In accordance with a further feature of the invention, an arcuate air deflector plate 90 (FIGS. 1, 2 and 3) is positioned within the lower half of cowling 24 over an arc of one hundred eighty degrees and is directed upwardly and outwardly at a preferred angle of about twenty degrees with respect to blower centerline 43. As best seen in FIG. 3, deflector 90 is widest immediately below blower center-line 43 and tapers narrowingly toward the outside ends. The inner edge 92 of deflector 90 abuts the inside surface of cowling 24, and is preferably welded thereto over the entire deflector arc, such that air cannot leak beneath the deflector. Deflector 90 "lifts" the lower portion of the air stream from impeller 26 and directs such lower stream portion upwardly in the general direction of nozzles 42,58. By effectively increasing the loft imparted to the lower portion of the air stream, deflector 90 increases the amount of time that water spray droplets or crystals remain in the air stream before falling to the ground. For purposes of illustration only, the air stream pattern, the water spray patterns from nozzles 42,58 and the seeding pattern from nozzle 70 have been illustrated in phantom in FIG. 1.
In accordance with one important aspect of the present invention, nozzles 42 are provided in only the upper one hundred eighty degrees of manifold 38, i.e., at or above blower centerline 43. Preferably, twelve nozzles 42 are provided in an equally spaced array extending over arcs of seventy degrees on either side of the vertical center of blower head 10, as best seen in FIG. 2. Four evenly spaced selectable nozzles 58 extend in arcs of between twenty-four and fifty degrees on either side of the vertical. Disposition of nozzles 42,58 in only the upper half of the air stream rather than entirely around the air stream as in the above-referenced Kircher patent not only reduces the dribble effect, probably because the water is sprayed into the air stream from above and thus is less likely to fall out of the air stream before crystalization, but also increases both the quality and the quantity of deposited snow under given climatic conditions.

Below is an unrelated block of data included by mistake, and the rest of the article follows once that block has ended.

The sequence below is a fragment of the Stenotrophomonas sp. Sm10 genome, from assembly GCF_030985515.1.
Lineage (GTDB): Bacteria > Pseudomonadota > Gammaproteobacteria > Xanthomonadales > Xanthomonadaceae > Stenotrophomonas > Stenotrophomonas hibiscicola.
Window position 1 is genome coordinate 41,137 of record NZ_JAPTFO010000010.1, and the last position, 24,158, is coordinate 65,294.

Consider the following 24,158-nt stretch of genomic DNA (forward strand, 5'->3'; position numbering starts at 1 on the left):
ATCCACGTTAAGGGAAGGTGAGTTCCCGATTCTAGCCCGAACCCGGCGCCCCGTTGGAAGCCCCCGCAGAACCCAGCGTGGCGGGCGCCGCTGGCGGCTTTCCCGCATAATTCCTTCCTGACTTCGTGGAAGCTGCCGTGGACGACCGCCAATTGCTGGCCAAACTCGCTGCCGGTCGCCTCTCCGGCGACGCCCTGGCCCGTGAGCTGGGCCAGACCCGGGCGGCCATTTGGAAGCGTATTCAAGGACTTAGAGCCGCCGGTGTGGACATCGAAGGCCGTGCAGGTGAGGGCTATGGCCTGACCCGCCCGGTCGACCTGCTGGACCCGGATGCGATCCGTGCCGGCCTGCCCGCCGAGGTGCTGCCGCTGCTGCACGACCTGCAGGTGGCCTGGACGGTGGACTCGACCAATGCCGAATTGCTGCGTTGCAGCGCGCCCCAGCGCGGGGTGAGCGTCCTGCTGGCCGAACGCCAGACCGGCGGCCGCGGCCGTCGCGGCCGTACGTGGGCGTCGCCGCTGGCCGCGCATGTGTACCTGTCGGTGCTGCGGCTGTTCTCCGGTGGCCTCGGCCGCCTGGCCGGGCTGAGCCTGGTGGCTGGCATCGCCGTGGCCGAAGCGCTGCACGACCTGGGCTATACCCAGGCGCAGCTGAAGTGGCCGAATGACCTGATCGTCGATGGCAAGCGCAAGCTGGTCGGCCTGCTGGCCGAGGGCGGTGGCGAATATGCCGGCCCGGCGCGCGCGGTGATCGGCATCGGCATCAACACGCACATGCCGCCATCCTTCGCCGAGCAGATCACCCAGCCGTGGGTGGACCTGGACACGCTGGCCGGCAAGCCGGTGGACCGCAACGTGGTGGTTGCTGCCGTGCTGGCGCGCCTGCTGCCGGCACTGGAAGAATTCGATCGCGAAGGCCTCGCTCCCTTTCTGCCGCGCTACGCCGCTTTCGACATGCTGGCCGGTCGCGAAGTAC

Deflector 90 has been found to cooperate with the placement of nozzles 42,58 above the blower center to substantially eliminate the dribble effect in the above-mentioned working embodiment of the invention. It is believed that this synergistic effect is a result of the fact that deflector 90 redirects the lower portion of the main air stream toward the water nozzles such that such air stream portion meets the water spray from nozzles 42,58 at a greater angle than would otherwise be the case. This increased angle of incidence not only helps disperse the water droplets throughout the air stream but also tends to prevent such water droplets from proceeding directly through the air stream toward the ground. Moreover, as noted above, deflector 90 increases the droplet travel time and distance prior to deposition to provide enhanced opportunity for crystalization. It will also be noted with reference to FIG. 1 that seeder nozzle 70 is disposed with respect to the main air stream in the "shadow" of deflector 90. The effect of deflector 90 upon the main air stream tends to create a low pressure zone at the output of seed nozzle 70. Thus, deflector 90 is believed to cooperate with nozzle 70 by pulling the seed water/air mixture toward and into the air stream at higher velocity to enhance seed crystal formation and dispersion.